Your Kiddo’s Best Friend: The Lovey

Whether you call it a lovey, a blanky, a deki, a security blanket, or maybe it’s a stuffed animal with a name of its own. Regardless. A rose by any other name will still smell as sweet.

The point is this: it’s something your baby or toddler uses to comfort himself and cuddle up to fall asleep.

And it is magical. (Yes, I know I’ve said that before – about a key phrase and a bedtime routine – but really, they all are!)

But isn’t it a prop, Chaya Shifra?

Well, yes. And no.

Technically, a prop is anything outside of your own body that you need in order to fall asleep. So in that event, yes, I would call it a prop.

But it’s not a problematic prop. Problematic props are the ones I talk about HERE and HERE and HERE.

A lovey (which is what I call it to include either the blankey or the stuffed animal option) is more like your pillow or blanket or a dark room – it’s something that will stay there the whole night and your child can shift it on his/her own if need be.

Why is it so powerful?

Consistency, my dear mommy. Consistency is what makes everything go ’round.

But let’s talk life: things change.

New babies.

Potty training.

Moving.

Starting a new school or playgroup.

Vacations.

Yomim Tovim away from home.

You might not view those as major changes (well, I think we all agree that some of them are… I just finished potty training x2… yeah. A major change.) but your child definitely does – especially if she’s too young for you to explain it to her in advance!

Having a lovey, as something that will be constant and stay the same regardless of the situation, is a huge comfort for a young child.

It’s something familiar that you can bring with you anywhere – it’ll smell like home, look like home, feel like home (and for those of you who have kids who chew on their lovies – it’ll taste like home too! ?).

And that familiarity will perpetuate a consistency in a situation that everything’s changed – which means that your child will sleep better.

What if he doesn’t have one yet?

No worries! It’s never too late to start something new!

If your child is too little to understand, you can simply choose or purchase a lovey, and start putting him or her to sleep with it.

If your child is old enough to choose one out on his own, go to the store together and turn it into an exciting adventure! This can be especially helpful if you’re working on dropping your child’s pacifier.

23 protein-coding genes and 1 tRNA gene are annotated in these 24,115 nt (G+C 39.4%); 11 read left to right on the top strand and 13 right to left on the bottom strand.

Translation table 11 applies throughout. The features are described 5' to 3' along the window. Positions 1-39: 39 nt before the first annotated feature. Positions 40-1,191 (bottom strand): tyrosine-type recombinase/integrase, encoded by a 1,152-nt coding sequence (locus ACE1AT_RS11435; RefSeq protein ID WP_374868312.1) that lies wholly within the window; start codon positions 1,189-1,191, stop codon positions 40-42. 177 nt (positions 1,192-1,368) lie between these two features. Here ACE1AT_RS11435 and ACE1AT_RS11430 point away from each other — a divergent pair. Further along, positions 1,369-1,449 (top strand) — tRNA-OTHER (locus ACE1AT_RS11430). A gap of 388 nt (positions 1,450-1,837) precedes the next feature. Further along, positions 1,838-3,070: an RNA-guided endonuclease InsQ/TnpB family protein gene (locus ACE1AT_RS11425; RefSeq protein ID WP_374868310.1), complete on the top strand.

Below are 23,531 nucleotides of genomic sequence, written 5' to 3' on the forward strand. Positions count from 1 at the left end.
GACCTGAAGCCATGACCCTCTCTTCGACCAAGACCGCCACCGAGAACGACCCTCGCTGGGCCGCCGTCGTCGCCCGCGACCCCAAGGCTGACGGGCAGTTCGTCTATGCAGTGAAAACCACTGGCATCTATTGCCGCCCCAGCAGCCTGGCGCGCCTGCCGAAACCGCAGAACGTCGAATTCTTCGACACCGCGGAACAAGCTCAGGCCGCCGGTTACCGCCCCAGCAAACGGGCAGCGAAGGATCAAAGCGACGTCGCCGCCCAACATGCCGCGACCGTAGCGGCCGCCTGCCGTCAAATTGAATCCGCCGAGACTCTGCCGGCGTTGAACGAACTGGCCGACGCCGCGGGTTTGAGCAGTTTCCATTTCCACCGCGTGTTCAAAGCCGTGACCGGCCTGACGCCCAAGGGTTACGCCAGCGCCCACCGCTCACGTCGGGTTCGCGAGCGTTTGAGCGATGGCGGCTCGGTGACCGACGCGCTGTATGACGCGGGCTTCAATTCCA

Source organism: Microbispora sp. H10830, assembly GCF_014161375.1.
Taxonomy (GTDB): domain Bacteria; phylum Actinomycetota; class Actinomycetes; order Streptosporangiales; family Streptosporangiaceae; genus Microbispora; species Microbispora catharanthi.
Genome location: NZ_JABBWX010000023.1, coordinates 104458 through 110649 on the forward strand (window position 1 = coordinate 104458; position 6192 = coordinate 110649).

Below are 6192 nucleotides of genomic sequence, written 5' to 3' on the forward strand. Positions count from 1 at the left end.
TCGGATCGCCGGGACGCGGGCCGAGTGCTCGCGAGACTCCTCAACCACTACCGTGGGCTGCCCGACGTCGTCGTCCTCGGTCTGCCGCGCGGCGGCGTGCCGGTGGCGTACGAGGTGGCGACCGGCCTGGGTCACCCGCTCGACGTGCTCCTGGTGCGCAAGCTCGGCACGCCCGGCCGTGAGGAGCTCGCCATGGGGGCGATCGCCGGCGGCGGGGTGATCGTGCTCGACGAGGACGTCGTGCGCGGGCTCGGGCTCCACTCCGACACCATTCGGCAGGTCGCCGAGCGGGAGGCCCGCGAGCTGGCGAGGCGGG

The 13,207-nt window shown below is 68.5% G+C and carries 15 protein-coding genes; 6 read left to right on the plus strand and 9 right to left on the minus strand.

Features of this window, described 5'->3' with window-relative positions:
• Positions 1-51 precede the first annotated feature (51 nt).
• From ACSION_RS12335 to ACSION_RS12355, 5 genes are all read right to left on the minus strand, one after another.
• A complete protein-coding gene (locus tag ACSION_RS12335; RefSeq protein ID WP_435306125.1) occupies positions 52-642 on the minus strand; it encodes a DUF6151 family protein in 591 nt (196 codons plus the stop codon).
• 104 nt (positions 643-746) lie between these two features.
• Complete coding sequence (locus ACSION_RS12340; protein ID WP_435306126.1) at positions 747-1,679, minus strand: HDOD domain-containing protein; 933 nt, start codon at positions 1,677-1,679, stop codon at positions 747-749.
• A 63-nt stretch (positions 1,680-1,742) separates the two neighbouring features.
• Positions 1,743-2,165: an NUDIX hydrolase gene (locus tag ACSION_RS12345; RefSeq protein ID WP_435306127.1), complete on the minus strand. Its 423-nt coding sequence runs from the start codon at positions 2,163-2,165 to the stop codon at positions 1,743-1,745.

What if she has one but isn’t attached to it?

Yep, it happens.

And sometimes, your child has one, and isn’t attached to it, and then magically one day wakes up and decides that it’s his best friend!

You can encourage attachment to the lovey by holding it between you and your child when you nurse her, or wrap him up in it during the day and cuddle together so that she has an association between the lovey and being cuddled and cozy.

Never really attached to something? No worries – I’ve worked with plenty of kids who sleep beautifully without lovies, too 🙂

Some important Lovey Guidelines

While it doesn’t really matter *what* your lovey is (I had one client who’s 2.5 year old’s lovey was a plastic army figurine), the when is very important.

Firstly – having any kind of blanket or stuffed animal in the crib with a child under 6 months can pose a SIDS risk, so it’s best to wait until 6 months before introducing a lovey.

Secondly – keep it for sleep time. It should not be something that your child carries around with him or her all day. It should stay in the crib and be for sleep time exclusively.

It is also best to stick to just one lovey – a whole collection of blankets and stuffed animals in the crib or bed is NOT the goal!

So what’s your child’s lovey status?

Going to get one? Have one already? Let me know in the comments below!

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Comments (2)
  1. Devora

    So my 12 mo old likes sleeping on top of his blanket, it’s really soft and a little fuzzy and he seems to like putting his cheek on it, I suppose we can consider it a blankie 🙂 my question is, is there any long term goal to get rid of it? Or do we let them sleep with it forever? Someone I’m really close to still has a very old tattered blankie and they’re in their 30s. I personally see no harm in it but I guess most of the world would think it’s really strange for an adult to still need a prop.

    • Hi Devora,

      Yep, that’s definitely a blankie!

      If you want, you can pull it at some point in the toddler stage, or you can just let it stay till it disappears on its own (or doesn’t – yes, I also know a grown adult with a tattered blankie!)

      If you do choose to pull it, some things to keep in mind are:
      1. Wait till there won’t be any major transitions. So don’t pull it right before or after a move, switching to a bed, a nap transition, Yom Tov, new playgroup, etc.
      2. At some point, it’ll be out of your control and exclusively their choice.
      3. Make sure you have a real plan of action – including prepping your son, and what to do if he wakes up in the middle of the night looking for it – before you dive in!

      Hope that helps!

      Chaya Shifra